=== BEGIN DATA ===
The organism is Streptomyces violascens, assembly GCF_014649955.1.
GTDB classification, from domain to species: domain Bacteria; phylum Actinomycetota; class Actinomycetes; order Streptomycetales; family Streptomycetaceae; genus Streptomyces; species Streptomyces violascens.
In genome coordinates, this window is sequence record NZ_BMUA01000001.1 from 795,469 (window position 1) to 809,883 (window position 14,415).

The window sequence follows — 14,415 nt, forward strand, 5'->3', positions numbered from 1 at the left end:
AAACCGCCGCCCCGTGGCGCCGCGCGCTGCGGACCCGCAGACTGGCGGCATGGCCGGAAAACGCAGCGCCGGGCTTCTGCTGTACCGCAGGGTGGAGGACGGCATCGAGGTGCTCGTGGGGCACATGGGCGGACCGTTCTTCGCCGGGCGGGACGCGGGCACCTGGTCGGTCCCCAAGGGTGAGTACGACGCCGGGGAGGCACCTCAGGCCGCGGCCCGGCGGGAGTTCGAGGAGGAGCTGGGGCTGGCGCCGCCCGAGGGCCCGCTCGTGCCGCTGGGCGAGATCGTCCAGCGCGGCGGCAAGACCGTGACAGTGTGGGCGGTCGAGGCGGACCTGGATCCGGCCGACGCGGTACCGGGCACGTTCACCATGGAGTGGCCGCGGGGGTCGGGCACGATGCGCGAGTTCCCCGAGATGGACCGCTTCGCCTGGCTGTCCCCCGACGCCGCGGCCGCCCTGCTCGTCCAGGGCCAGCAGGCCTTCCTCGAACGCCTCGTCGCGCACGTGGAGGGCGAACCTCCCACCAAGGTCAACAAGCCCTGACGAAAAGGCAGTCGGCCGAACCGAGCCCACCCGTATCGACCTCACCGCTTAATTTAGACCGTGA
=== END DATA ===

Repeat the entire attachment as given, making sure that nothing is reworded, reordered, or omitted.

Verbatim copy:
The organism is Streptomyces violascens, assembly GCF_014649955.1.
GTDB classification, from domain to species: domain Bacteria; phylum Actinomycetota; class Actinomycetes; order Streptomycetales; family Streptomycetaceae; genus Streptomyces; species Streptomyces violascens.
In genome coordinates, this window is sequence record NZ_BMUA01000001.1 from 795,469 (window position 1) to 809,883 (window position 14,415).

The window sequence follows — 14,415 nt, forward strand, 5'->3', positions numbered from 1 at the left end:
AAACCGCCGCCCCGTGGCGCCGCGCGCTGCGGACCCGCAGACTGGCGGCATGGCCGGAAAACGCAGCGCCGGGCTTCTGCTGTACCGCAGGGTGGAGGACGGCATCGAGGTGCTCGTGGGGCACATGGGCGGACCGTTCTTCGCCGGGCGGGACGCGGGCACCTGGTCGGTCCCCAAGGGTGAGTACGACGCCGGGGAGGCACCTCAGGCCGCGGCCCGGCGGGAGTTCGAGGAGGAGCTGGGGCTGGCGCCGCCCGAGGGCCCGCTCGTGCCGCTGGGCGAGATCGTCCAGCGCGGCGGCAAGACCGTGACAGTGTGGGCGGTCGAGGCGGACCTGGATCCGGCCGACGCGGTACCGGGCACGTTCACCATGGAGTGGCCGCGGGGGTCGGGCACGATGCGCGAGTTCCCCGAGATGGACCGCTTCGCCTGGCTGTCCCCCGACGCCGCGGCCGCCCTGCTCGTCCAGGGCCAGCAGGCCTTCCTCGAACGCCTCGTCGCGCACGTGGAGGGCGAACCTCCCACCAAGGTCAACAAGCCCTGACGAAAAGGCAGTCGGCCGAACCGAGCCCACCCGTATCGACCTCACCGCTTAATTTAGACCGTGA